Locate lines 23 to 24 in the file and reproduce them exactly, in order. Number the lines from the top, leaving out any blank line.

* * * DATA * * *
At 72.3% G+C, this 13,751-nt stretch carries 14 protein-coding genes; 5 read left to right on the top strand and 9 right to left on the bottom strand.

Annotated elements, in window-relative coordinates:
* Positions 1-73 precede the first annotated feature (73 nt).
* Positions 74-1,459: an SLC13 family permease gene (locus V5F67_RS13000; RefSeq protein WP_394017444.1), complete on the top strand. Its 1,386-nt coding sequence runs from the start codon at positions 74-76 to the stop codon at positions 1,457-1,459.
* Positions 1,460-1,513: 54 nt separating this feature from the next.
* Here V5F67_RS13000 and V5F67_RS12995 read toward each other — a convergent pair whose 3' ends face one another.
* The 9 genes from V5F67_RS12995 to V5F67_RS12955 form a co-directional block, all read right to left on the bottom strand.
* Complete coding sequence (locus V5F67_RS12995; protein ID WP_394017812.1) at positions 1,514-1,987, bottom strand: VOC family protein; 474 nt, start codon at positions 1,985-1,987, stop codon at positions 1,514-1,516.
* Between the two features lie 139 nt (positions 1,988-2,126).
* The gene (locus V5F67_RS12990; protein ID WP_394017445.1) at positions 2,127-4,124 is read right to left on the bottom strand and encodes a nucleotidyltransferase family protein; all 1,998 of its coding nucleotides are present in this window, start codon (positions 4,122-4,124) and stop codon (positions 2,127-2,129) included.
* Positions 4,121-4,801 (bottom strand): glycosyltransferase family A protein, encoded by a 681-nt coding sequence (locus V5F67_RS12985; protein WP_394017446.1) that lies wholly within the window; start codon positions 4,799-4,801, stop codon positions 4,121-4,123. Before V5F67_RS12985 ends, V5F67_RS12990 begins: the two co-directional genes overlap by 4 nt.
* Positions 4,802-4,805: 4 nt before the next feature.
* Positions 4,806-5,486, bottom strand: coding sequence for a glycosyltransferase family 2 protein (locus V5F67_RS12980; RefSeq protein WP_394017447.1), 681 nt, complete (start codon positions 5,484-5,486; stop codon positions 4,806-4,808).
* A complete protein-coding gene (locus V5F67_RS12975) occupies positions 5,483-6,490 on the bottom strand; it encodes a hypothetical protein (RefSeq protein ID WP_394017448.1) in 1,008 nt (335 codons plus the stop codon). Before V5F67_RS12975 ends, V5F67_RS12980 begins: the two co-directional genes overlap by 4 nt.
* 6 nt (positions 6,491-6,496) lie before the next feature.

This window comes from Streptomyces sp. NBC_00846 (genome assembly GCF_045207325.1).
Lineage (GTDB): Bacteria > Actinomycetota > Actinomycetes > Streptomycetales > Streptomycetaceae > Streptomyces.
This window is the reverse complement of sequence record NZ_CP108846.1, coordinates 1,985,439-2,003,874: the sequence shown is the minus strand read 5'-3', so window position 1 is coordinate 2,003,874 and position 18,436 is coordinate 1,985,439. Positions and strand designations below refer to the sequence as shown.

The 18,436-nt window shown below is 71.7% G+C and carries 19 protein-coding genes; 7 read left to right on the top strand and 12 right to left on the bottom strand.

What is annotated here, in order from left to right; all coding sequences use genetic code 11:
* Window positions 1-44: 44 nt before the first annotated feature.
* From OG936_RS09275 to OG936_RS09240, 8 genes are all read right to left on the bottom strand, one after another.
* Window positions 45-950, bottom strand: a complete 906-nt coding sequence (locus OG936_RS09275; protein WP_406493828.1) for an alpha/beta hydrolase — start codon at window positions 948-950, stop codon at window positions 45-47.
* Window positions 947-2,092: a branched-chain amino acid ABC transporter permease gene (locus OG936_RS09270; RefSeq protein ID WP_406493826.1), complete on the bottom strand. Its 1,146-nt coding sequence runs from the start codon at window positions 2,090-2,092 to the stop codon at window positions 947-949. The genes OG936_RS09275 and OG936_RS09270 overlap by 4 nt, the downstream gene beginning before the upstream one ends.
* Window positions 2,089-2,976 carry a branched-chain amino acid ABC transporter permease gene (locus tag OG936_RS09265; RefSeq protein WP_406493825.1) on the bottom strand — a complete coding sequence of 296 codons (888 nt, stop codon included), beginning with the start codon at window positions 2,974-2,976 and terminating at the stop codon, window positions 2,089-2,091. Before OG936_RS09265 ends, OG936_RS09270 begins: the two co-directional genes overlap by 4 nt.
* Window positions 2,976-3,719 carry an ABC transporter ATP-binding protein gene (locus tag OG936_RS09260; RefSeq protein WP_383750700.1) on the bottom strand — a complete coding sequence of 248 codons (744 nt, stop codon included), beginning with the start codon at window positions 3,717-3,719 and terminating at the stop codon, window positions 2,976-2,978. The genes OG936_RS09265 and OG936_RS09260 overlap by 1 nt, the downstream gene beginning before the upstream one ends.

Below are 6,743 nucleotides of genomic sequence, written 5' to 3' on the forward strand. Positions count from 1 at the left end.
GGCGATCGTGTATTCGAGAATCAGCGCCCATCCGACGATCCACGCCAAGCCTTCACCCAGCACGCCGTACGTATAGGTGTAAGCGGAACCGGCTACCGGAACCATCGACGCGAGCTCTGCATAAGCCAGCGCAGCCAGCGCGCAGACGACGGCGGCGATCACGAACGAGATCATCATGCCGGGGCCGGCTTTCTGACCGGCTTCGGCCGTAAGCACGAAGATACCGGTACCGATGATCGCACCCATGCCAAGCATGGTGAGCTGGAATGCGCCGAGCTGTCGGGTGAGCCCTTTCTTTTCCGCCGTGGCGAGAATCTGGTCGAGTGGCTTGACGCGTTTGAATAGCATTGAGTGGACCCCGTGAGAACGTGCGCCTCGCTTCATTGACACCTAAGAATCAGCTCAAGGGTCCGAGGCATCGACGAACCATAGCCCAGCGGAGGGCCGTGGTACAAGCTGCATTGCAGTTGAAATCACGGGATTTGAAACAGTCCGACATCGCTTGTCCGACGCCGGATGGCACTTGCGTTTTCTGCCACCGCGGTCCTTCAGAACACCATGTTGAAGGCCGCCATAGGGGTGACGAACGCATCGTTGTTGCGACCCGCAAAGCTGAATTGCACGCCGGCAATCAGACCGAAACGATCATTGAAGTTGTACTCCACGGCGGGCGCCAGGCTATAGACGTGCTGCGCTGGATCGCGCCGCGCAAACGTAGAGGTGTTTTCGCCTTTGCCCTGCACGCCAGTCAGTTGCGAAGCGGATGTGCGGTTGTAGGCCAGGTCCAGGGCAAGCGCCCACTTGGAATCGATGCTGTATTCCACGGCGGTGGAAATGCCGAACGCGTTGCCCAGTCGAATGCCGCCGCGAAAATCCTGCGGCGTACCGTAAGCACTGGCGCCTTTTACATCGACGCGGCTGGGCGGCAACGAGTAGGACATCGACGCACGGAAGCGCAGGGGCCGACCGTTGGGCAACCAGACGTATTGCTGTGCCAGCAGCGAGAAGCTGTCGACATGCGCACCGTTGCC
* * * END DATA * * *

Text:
* Window positions 45-950, bottom strand: a complete 906-nt coding sequence (locus OG936_RS09275; protein WP_406493828.1) for an alpha/beta hydrolase — start codon at window positions 948-950, stop codon at window positions 45-47.
* Window positions 947-2,092: a branched-chain amino acid ABC transporter permease gene (locus OG936_RS09270; RefSeq protein ID WP_406493826.1), complete on the bottom strand. Its 1,146-nt coding sequence runs from the start codon at window positions 2,090-2,092 to the stop codon at window positions 947-949. The genes OG936_RS09275 and OG936_RS09270 overlap by 4 nt, the downstream gene beginning before the upstream one ends.